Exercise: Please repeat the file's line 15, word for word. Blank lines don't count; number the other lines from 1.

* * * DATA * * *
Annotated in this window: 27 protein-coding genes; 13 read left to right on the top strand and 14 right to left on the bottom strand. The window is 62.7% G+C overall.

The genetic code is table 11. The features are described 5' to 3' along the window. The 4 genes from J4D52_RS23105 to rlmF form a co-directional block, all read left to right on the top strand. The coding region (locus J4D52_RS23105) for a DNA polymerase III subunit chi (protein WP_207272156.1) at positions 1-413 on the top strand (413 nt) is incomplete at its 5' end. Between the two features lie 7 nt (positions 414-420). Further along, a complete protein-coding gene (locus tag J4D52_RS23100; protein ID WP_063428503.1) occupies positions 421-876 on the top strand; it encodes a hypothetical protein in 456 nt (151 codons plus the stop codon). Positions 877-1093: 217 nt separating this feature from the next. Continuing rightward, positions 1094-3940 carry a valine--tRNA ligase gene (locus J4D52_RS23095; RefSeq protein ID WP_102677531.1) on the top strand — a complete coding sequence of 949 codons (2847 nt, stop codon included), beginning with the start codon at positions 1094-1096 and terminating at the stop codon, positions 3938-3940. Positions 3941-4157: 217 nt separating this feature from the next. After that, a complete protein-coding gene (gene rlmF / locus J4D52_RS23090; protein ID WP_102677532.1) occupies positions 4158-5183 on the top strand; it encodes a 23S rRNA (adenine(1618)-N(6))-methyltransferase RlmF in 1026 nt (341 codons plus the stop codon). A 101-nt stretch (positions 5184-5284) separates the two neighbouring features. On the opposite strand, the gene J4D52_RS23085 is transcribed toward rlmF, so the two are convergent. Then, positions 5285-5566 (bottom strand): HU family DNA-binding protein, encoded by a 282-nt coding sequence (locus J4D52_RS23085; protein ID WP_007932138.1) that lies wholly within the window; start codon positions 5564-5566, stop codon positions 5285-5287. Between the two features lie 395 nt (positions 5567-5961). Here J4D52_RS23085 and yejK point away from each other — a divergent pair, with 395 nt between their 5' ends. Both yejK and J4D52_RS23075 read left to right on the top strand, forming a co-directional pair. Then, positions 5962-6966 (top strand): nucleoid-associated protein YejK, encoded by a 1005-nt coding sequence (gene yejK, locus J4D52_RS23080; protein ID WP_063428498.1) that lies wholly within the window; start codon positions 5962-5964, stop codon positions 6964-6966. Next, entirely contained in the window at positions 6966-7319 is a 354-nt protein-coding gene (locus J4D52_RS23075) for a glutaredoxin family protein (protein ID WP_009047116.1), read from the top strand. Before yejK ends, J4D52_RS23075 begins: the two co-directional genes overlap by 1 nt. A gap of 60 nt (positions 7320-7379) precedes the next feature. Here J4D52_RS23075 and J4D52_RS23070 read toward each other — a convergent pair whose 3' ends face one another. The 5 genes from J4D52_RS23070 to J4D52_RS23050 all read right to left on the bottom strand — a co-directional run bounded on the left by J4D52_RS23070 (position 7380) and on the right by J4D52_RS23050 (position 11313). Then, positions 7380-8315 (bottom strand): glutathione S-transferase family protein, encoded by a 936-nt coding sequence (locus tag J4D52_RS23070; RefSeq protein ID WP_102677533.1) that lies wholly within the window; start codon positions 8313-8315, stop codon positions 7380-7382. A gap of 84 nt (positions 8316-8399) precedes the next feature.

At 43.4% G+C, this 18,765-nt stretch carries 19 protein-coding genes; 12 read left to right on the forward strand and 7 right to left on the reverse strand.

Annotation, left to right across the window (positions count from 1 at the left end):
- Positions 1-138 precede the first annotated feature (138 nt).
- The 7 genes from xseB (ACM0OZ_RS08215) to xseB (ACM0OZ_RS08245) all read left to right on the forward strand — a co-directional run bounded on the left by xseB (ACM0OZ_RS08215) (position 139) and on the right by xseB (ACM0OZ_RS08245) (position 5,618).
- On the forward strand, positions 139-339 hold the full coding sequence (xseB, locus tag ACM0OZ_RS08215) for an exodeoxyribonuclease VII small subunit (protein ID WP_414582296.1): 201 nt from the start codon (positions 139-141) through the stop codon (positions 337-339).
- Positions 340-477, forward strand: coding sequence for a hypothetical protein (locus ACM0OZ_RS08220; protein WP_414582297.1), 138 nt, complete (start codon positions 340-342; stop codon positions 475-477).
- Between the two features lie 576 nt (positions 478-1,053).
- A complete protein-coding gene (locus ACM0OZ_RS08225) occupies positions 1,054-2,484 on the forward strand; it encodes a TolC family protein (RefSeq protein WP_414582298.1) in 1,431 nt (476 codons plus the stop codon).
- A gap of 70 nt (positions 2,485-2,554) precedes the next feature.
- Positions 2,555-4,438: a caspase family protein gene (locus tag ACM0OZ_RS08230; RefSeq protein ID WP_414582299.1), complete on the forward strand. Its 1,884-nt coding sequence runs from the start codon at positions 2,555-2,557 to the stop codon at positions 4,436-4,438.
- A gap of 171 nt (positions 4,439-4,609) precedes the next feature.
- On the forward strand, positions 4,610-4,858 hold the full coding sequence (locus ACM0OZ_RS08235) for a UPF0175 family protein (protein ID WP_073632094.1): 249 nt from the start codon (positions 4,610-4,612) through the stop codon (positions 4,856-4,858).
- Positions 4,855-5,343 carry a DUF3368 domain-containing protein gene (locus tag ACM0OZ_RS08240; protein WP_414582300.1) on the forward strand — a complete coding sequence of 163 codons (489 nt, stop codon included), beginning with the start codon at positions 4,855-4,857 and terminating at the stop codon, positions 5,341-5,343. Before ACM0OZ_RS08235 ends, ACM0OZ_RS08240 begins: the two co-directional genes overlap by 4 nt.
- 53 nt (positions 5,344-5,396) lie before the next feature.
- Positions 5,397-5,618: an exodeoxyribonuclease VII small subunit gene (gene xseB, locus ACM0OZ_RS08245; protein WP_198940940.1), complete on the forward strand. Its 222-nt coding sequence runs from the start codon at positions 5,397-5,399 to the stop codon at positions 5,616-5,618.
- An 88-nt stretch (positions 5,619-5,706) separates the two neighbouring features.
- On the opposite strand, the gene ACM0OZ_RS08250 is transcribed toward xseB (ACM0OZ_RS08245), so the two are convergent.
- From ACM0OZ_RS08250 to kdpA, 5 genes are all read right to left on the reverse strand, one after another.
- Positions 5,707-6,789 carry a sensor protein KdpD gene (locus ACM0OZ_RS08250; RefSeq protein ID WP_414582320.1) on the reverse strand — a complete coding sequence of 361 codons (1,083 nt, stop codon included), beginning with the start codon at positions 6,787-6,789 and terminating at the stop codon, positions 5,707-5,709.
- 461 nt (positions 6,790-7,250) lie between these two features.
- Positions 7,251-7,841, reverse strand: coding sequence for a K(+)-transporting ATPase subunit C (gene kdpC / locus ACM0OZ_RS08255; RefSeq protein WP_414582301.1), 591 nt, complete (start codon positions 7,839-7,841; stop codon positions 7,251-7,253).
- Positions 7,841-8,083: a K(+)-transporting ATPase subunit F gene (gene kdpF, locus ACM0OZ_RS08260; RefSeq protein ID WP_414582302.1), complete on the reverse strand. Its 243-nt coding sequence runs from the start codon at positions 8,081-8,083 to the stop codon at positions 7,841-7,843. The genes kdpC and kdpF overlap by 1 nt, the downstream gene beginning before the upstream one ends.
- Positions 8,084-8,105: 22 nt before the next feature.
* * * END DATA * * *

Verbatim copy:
- Positions 4,855-5,343 carry a DUF3368 domain-containing protein gene (locus tag ACM0OZ_RS08240; protein WP_414582300.1) on the forward strand — a complete coding sequence of 163 codons (489 nt, stop codon included), beginning with the start codon at positions 4,855-4,857 and terminating at the stop codon, positions 5,341-5,343. Before ACM0OZ_RS08235 ends, ACM0OZ_RS08240 begins: the two co-directional genes overlap by 4 nt.